A few years ago, we started our work by using assessments that would inform us based on predictive reading skills, those early language skills that research shows predict later reading success. Assessments indicated which skills our students were struggling with and which ones they seemed to be demonstrating quite proficiently.
DDMA: The key indicators predicting risk for dyslexia are phonemic awareness, and naming speed, or for emerging readers, letter sound knowledge. Are these areas you assessed and how did this approach impact curriculum?
Assistant Superintendent Conway: It was apparent early on that we had no school or district wide general education classroom curriculum or instructional approach to teach Phonemic Awareness to our early and emergent readers. Our data clearly indicated that we had too many students in Grade 1 struggling with blending and too many students in grade 2 and above who were not reading with automaticity and fluency, detracting from their ability to create meaning from text. We took a first step in the Fall of 2019. We implemented and trained teachers in PreK to grade 2 on the Heggerty Phonemic Awareness curriculum. As with any good tiered approach to actually teach a student “We assess back to the point of breakdown - then intervene.” We did the same with our curriculum. We were already using Fundations in Grades K-2 which taught the letters and decoding, but as we looked at the progression of foundational skills, direct, systematic and explicit instruction on phonemic awareness was missing. We assessed it to the point of breakdown, then intervened by adding Heggerty.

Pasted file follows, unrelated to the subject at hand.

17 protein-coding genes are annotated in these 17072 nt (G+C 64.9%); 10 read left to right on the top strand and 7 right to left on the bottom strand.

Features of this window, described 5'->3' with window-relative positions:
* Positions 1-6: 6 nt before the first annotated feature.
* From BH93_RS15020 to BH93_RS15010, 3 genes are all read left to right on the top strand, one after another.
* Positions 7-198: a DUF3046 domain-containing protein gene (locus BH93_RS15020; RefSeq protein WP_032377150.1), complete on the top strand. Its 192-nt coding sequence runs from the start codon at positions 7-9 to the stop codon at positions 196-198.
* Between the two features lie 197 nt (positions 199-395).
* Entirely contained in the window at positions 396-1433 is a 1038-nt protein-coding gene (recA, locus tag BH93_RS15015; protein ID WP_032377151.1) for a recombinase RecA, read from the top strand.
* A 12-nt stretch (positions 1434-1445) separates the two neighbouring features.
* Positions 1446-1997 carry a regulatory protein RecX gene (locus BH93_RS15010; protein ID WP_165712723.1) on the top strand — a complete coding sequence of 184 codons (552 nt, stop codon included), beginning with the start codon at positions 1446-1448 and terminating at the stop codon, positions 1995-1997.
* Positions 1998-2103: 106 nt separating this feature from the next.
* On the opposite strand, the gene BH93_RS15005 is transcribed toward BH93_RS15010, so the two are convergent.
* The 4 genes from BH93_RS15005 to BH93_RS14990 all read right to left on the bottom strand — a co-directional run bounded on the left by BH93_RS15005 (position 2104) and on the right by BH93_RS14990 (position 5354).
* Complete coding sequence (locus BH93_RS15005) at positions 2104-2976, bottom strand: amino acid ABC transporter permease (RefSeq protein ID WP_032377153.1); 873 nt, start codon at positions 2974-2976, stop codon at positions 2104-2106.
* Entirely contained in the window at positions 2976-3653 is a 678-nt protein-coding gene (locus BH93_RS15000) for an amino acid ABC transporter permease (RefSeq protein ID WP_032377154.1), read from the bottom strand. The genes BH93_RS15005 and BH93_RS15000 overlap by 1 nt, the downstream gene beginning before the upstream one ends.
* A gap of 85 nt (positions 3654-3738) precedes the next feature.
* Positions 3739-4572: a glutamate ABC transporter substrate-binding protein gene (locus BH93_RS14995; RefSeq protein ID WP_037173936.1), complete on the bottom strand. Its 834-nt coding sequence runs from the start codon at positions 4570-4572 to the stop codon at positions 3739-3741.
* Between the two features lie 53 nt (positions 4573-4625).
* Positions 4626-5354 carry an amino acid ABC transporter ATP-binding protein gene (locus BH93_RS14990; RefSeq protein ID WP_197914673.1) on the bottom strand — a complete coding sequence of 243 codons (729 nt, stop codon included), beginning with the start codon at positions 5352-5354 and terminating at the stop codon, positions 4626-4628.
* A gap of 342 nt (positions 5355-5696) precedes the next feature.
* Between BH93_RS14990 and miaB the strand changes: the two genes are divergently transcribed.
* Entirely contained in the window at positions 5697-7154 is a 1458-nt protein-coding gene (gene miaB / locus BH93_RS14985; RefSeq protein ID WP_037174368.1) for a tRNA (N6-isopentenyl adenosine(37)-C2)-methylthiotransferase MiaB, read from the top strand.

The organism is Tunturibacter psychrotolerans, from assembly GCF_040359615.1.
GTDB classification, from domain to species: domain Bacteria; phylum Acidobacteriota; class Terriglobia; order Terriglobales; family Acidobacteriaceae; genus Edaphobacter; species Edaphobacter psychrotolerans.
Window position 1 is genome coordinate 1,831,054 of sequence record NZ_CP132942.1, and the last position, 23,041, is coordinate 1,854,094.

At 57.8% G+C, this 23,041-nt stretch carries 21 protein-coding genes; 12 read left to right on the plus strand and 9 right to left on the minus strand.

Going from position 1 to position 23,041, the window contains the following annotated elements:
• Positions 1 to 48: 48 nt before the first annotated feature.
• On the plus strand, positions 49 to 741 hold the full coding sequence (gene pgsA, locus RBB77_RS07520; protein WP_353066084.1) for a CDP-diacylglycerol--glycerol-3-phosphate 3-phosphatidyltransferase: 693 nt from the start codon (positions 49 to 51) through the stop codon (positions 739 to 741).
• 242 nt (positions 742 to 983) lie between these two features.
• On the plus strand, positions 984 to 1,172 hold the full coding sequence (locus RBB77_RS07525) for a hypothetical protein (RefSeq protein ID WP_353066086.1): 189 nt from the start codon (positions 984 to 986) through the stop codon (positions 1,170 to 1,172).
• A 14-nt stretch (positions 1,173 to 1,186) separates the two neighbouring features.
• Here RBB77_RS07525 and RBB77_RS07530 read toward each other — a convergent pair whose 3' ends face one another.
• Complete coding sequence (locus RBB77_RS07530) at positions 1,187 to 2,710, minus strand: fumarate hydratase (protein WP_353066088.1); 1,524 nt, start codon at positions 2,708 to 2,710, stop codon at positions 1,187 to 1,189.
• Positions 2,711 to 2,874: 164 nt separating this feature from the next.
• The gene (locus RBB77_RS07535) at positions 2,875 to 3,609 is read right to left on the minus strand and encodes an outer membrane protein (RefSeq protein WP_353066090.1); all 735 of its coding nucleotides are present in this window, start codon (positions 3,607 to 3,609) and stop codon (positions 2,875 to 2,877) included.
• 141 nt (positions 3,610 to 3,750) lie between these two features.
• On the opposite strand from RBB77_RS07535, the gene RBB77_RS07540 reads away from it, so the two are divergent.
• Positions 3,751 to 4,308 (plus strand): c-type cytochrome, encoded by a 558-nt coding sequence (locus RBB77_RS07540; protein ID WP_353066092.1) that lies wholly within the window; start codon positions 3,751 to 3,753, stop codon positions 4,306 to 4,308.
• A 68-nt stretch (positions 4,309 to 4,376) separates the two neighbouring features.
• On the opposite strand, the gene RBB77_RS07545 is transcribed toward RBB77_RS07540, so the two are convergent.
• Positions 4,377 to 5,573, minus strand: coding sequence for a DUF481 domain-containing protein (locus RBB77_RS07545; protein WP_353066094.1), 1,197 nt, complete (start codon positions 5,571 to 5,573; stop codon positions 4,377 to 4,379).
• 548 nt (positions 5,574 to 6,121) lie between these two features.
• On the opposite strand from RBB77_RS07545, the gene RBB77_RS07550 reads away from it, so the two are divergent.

The Heggerty program provided a simple and easy way to do this. Our teachers immediately started with the 10 minute per day routines, advancing through the sequence. For those students who demonstrated more struggle and were at-risk, they received more than 10 minutes in a small group, sometimes from the classroom teacher and sometimes from an interventionist.
DDMA: Can you share the results of this approach?